Tuesday, February 7, 2012

Confused about controversy

Just so we're clear, America. It's okay for a dancer dressed like a teenage girl to strike multiple provocative poses on national television during a family-friendly program. But it's NOT okay for a singer to stick her middle finger up.
This can't be right.
For as long as I've been alive, and for centuries before, sex has been more taboo than attitude. Suddenly, sex has become a dinner-table discussion topic and the focus of entertainment. Superbowl XLVI was no exception. Madonna's elaborate halftime show showcased a gallery of Roman (or vaguely Egyptian?) inspired costumes and props, infused with a contrasting high school sports/cheerleader theme. The 53 year-old blonde, perpetually attractive singer had her own celebrity pep-squad in Nicki Minaj and rapper M.I.A, both notorious for their own unique styles of music and fashion. It could be because M.I.A. was disgruntled at having to be Madonna's back-up dancer, or she was merely seeking press before the release of her upcoming album, but the singer with a history of naughty behavior flashed cameras her middle finger, before censors could catch it. Indeed, before many viewers could catch it, distracted by the glitz and gold of Madonna's Skyrim cos play-like outfit and her bedazzled dancers.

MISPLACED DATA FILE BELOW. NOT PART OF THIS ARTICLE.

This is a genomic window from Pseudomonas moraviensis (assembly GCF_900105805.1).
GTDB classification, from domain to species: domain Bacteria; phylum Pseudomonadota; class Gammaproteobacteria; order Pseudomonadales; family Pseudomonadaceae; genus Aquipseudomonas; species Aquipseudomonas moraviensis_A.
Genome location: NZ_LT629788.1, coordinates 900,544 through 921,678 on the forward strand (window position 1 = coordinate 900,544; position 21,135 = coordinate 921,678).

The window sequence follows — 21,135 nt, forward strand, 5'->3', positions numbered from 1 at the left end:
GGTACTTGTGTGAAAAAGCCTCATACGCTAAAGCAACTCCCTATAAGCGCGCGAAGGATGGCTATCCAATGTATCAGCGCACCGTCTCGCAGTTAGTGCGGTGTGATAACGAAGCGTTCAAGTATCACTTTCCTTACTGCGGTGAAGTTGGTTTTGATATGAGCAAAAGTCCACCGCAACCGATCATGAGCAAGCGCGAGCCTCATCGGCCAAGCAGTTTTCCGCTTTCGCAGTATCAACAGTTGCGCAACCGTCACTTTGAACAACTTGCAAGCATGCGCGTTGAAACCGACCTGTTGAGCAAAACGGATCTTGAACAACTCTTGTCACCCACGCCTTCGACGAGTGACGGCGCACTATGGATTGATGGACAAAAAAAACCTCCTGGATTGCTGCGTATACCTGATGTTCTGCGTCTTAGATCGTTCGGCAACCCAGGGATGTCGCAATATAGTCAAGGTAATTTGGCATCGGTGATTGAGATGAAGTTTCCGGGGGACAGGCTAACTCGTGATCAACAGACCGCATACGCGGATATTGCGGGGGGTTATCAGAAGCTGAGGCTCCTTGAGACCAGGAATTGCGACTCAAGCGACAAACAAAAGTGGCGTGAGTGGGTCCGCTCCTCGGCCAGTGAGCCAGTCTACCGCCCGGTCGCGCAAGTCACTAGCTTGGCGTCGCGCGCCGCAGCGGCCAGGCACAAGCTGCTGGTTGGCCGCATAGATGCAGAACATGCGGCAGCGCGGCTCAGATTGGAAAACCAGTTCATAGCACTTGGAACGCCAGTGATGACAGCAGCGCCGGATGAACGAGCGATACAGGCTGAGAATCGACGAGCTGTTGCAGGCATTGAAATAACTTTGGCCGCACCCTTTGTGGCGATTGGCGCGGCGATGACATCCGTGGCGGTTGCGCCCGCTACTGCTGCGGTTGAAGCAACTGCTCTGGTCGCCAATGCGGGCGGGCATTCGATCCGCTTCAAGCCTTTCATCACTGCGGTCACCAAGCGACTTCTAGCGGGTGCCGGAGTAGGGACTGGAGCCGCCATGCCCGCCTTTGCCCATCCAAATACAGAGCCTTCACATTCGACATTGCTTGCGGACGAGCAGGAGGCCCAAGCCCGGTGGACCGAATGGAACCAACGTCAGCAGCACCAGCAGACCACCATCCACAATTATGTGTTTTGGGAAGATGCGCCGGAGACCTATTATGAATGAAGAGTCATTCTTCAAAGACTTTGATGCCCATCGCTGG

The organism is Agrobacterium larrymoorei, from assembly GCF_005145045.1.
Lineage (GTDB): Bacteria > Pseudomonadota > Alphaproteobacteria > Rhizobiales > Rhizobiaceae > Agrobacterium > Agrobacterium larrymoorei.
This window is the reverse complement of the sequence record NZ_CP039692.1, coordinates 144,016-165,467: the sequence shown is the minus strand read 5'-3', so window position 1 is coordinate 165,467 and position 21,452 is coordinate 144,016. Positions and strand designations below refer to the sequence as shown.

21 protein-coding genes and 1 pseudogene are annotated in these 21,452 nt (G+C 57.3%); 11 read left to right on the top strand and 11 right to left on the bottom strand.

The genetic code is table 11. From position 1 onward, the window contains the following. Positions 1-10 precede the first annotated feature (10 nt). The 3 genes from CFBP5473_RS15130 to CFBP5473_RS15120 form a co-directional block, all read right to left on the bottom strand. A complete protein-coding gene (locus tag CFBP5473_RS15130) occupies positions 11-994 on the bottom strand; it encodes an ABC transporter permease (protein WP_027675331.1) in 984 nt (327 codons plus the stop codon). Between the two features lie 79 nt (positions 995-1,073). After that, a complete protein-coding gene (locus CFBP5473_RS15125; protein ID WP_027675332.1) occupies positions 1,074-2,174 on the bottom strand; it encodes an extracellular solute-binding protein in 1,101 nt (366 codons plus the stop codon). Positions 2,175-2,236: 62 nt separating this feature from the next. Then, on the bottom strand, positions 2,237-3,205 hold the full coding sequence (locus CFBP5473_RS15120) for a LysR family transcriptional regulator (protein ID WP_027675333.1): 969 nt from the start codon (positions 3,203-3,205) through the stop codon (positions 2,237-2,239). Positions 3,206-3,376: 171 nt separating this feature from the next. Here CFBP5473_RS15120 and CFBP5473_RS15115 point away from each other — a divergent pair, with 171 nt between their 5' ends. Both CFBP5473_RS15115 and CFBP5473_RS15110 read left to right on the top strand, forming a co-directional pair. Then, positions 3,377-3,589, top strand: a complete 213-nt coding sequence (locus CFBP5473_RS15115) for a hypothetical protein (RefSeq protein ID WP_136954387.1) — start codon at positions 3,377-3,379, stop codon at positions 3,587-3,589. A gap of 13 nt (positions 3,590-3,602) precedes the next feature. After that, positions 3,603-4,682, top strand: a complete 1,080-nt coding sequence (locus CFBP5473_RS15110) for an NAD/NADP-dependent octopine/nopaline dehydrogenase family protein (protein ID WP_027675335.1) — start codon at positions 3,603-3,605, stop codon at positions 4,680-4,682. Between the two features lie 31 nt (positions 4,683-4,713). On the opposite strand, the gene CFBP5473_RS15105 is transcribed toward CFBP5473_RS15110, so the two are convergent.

So M.I.A. probably should have kept her cool and turned her "swag" down a little. But the gesture is far from national uproar-worthy. What I'm more concerned about is the conduct of the other dancers surrounding Madonna. In tiny red skirts and waving gold pom-poms more seductively than I ever thought imaginable, these girls seriously demoralized themselves and the image of teenage cheerleaders everywhere. Pretty, popular and showy= trashy? Sure, Madonna is no stranger to controversy. But there is a point when an attempt to "make a show" looks downright foolish.
The entire halftime show was a huge publicity stunt and nothing more. Madonna's new album, MDNA, M.I.A.'s single Bad Girls is out, and now the two are all headlines. There was never a more opportune moment in business. These artists have lost sight of the music, clearly. And all of America is falling for it.

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